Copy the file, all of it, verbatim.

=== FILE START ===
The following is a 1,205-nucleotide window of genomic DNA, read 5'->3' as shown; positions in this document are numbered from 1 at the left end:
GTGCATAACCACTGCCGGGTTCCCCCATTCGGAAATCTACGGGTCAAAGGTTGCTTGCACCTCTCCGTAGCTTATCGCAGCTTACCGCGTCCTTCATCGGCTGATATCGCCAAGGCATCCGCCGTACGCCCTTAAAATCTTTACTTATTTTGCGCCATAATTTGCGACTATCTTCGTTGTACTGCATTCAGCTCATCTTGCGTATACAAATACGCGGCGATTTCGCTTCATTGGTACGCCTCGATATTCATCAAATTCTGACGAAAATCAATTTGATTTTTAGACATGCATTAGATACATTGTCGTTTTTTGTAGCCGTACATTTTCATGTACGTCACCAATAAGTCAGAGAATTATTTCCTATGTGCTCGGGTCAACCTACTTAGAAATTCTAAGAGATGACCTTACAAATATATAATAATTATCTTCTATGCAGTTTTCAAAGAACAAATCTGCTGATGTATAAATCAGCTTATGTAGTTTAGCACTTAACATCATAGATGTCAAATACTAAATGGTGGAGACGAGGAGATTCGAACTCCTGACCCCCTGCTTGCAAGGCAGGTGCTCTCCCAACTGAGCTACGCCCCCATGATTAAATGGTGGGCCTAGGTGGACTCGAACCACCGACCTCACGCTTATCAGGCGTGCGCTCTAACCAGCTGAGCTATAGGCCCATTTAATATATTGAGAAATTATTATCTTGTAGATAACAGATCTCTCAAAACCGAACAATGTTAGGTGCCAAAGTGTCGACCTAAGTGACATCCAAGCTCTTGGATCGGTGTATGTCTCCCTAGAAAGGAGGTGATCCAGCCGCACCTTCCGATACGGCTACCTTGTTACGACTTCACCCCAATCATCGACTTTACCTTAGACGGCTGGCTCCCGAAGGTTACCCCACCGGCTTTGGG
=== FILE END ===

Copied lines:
The following is a 1,205-nucleotide window of genomic DNA, read 5'->3' as shown; positions in this document are numbered from 1 at the left end:
GTGCATAACCACTGCCGGGTTCCCCCATTCGGAAATCTACGGGTCAAAGGTTGCTTGCACCTCTCCGTAGCTTATCGCAGCTTACCGCGTCCTTCATCGGCTGATATCGCCAAGGCATCCGCCGTACGCCCTTAAAATCTTTACTTATTTTGCGCCATAATTTGCGACTATCTTCGTTGTACTGCATTCAGCTCATCTTGCGTATACAAATACGCGGCGATTTCGCTTCATTGGTACGCCTCGATATTCATCAAATTCTGACGAAAATCAATTTGATTTTTAGACATGCATTAGATACATTGTCGTTTTTTGTAGCCGTACATTTTCATGTACGTCACCAATAAGTCAGAGAATTATTTCCTATGTGCTCGGGTCAACCTACTTAGAAATTCTAAGAGATGACCTTACAAATATATAATAATTATCTTCTATGCAGTTTTCAAAGAACAAATCTGCTGATGTATAAATCAGCTTATGTAGTTTAGCACTTAACATCATAGATGTCAAATACTAAATGGTGGAGACGAGGAGATTCGAACTCCTGACCCCCTGCTTGCAAGGCAGGTGCTCTCCCAACTGAGCTACGCCCCCATGATTAAATGGTGGGCCTAGGTGGACTCGAACCACCGACCTCACGCTTATCAGGCGTGCGCTCTAACCAGCTGAGCTATAGGCCCATTTAATATATTGAGAAATTATTATCTTGTAGATAACAGATCTCTCAAAACCGAACAATGTTAGGTGCCAAAGTGTCGACCTAAGTGACATCCAAGCTCTTGGATCGGTGTATGTCTCCCTAGAAAGGAGGTGATCCAGCCGCACCTTCCGATACGGCTACCTTGTTACGACTTCACCCCAATCATCGACTTTACCTTAGACGGCTGGCTCCCGAAGGTTACCCCACCGGCTTTGGG